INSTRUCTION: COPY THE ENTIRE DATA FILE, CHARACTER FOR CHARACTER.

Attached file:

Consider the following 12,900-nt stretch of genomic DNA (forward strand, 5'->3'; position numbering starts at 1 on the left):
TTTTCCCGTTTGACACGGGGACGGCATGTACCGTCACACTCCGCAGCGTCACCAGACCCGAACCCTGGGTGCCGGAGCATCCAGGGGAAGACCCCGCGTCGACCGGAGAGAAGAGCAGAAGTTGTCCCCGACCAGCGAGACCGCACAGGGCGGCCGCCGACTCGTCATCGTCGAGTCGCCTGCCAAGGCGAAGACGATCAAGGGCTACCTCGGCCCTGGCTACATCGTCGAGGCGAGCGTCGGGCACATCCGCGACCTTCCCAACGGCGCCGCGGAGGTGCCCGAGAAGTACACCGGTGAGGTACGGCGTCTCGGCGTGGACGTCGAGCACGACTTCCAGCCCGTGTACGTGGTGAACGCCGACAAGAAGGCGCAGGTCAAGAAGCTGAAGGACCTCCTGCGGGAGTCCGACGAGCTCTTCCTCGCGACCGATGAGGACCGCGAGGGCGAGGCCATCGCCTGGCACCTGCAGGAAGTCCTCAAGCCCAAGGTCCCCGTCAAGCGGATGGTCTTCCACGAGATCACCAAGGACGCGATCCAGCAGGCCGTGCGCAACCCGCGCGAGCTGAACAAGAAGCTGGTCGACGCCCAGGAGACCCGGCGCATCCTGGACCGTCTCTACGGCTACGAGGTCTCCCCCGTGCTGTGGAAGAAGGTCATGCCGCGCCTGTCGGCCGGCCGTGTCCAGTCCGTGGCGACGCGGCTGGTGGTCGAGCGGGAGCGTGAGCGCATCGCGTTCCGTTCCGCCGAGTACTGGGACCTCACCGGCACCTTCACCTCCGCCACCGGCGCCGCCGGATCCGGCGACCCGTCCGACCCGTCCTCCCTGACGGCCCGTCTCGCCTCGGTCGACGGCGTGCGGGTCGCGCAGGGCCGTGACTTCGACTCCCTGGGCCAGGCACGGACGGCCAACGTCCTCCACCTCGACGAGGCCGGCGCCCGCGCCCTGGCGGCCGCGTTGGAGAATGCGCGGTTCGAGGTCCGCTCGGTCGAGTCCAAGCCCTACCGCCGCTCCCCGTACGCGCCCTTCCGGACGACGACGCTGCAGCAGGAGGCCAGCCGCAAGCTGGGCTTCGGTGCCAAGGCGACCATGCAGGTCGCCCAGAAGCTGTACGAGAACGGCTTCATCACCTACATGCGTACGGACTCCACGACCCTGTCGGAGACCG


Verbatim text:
Consider the following 12,900-nt stretch of genomic DNA (forward strand, 5'->3'; position numbering starts at 1 on the left):
TTTTCCCGTTTGACACGGGGACGGCATGTACCGTCACACTCCGCAGCGTCACCAGACCCGAACCCTGGGTGCCGGAGCATCCAGGGGAAGACCCCGCGTCGACCGGAGAGAAGAGCAGAAGTTGTCCCCGACCAGCGAGACCGCACAGGGCGGCCGCCGACTCGTCATCGTCGAGTCGCCTGCCAAGGCGAAGACGATCAAGGGCTACCTCGGCCCTGGCTACATCGTCGAGGCGAGCGTCGGGCACATCCGCGACCTTCCCAACGGCGCCGCGGAGGTGCCCGAGAAGTACACCGGTGAGGTACGGCGTCTCGGCGTGGACGTCGAGCACGACTTCCAGCCCGTGTACGTGGTGAACGCCGACAAGAAGGCGCAGGTCAAGAAGCTGAAGGACCTCCTGCGGGAGTCCGACGAGCTCTTCCTCGCGACCGATGAGGACCGCGAGGGCGAGGCCATCGCCTGGCACCTGCAGGAAGTCCTCAAGCCCAAGGTCCCCGTCAAGCGGATGGTCTTCCACGAGATCACCAAGGACGCGATCCAGCAGGCCGTGCGCAACCCGCGCGAGCTGAACAAGAAGCTGGTCGACGCCCAGGAGACCCGGCGCATCCTGGACCGTCTCTACGGCTACGAGGTCTCCCCCGTGCTGTGGAAGAAGGTCATGCCGCGCCTGTCGGCCGGCCGTGTCCAGTCCGTGGCGACGCGGCTGGTGGTCGAGCGGGAGCGTGAGCGCATCGCGTTCCGTTCCGCCGAGTACTGGGACCTCACCGGCACCTTCACCTCCGCCACCGGCGCCGCCGGATCCGGCGACCCGTCCGACCCGTCCTCCCTGACGGCCCGTCTCGCCTCGGTCGACGGCGTGCGGGTCGCGCAGGGCCGTGACTTCGACTCCCTGGGCCAGGCACGGACGGCCAACGTCCTCCACCTCGACGAGGCCGGCGCCCGCGCCCTGGCGGCCGCGTTGGAGAATGCGCGGTTCGAGGTCCGCTCGGTCGAGTCCAAGCCCTACCGCCGCTCCCCGTACGCGCCCTTCCGGACGACGACGCTGCAGCAGGAGGCCAGCCGCAAGCTGGGCTTCGGTGCCAAGGCGACCATGCAGGTCGCCCAGAAGCTGTACGAGAACGGCTTCATCACCTACATGCGTACGGACTCCACGACCCTGTCGGAGACCG